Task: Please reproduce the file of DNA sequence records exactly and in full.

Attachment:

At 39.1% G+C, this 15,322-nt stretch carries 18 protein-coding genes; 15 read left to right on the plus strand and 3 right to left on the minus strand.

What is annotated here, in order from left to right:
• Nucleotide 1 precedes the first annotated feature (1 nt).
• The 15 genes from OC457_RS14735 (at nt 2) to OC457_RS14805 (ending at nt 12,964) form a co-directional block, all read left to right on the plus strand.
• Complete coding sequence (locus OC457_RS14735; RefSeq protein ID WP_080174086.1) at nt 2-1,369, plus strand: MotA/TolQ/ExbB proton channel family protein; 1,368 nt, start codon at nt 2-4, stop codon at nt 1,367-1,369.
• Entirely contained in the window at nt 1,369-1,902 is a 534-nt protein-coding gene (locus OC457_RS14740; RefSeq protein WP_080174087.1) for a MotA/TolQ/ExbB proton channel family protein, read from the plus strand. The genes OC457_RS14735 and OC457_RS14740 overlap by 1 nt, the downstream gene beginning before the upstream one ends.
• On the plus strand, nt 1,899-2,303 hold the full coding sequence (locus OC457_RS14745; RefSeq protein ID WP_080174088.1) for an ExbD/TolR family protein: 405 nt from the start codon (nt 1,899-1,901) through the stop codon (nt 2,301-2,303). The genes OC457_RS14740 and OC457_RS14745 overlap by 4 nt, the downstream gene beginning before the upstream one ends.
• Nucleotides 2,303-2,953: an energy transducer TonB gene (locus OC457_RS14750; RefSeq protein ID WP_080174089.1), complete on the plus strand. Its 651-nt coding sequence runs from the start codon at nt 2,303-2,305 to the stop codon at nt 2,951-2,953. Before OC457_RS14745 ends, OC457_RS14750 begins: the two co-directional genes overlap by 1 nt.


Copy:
At 39.1% G+C, this 15,322-nt stretch carries 18 protein-coding genes; 15 read left to right on the plus strand and 3 right to left on the minus strand.

What is annotated here, in order from left to right:
• Nucleotide 1 precedes the first annotated feature (1 nt).
• The 15 genes from OC457_RS14735 (at nt 2) to OC457_RS14805 (ending at nt 12,964) form a co-directional block, all read left to right on the plus strand.
• Complete coding sequence (locus OC457_RS14735; RefSeq protein ID WP_080174086.1) at nt 2-1,369, plus strand: MotA/TolQ/ExbB proton channel family protein; 1,368 nt, start codon at nt 2-4, stop codon at nt 1,367-1,369.
• Entirely contained in the window at nt 1,369-1,902 is a 534-nt protein-coding gene (locus OC457_RS14740; RefSeq protein WP_080174087.1) for a MotA/TolQ/ExbB proton channel family protein, read from the plus strand. The genes OC457_RS14735 and OC457_RS14740 overlap by 1 nt, the downstream gene beginning before the upstream one ends.
• On the plus strand, nt 1,899-2,303 hold the full coding sequence (locus OC457_RS14745; RefSeq protein ID WP_080174088.1) for an ExbD/TolR family protein: 405 nt from the start codon (nt 1,899-1,901) through the stop codon (nt 2,301-2,303). The genes OC457_RS14740 and OC457_RS14745 overlap by 4 nt, the downstream gene beginning before the upstream one ends.
• Nucleotides 2,303-2,953: an energy transducer TonB gene (locus OC457_RS14750; RefSeq protein ID WP_080174089.1), complete on the plus strand. Its 651-nt coding sequence runs from the start codon at nt 2,303-2,305 to the stop codon at nt 2,951-2,953. Before OC457_RS14745 ends, OC457_RS14750 begins: the two co-directional genes overlap by 1 nt.